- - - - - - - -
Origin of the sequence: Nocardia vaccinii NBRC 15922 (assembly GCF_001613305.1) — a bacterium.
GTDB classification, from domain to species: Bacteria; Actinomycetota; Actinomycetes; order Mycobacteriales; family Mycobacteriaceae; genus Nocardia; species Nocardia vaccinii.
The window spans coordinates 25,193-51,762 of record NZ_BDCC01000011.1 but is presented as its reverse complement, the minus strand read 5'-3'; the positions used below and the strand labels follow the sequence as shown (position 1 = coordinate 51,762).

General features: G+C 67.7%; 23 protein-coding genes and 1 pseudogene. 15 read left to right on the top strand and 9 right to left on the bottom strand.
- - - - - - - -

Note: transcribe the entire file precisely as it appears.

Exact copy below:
Origin of the sequence: Nocardia vaccinii NBRC 15922 (assembly GCF_001613305.1) — a bacterium.
GTDB classification, from domain to species: Bacteria; Actinomycetota; Actinomycetes; order Mycobacteriales; family Mycobacteriaceae; genus Nocardia; species Nocardia vaccinii.
The window spans coordinates 25,193-51,762 of record NZ_BDCC01000011.1 but is presented as its reverse complement, the minus strand read 5'-3'; the positions used below and the strand labels follow the sequence as shown (position 1 = coordinate 51,762).

General features: G+C 67.7%; 23 protein-coding genes and 1 pseudogene. 15 read left to right on the top strand and 9 right to left on the bottom strand.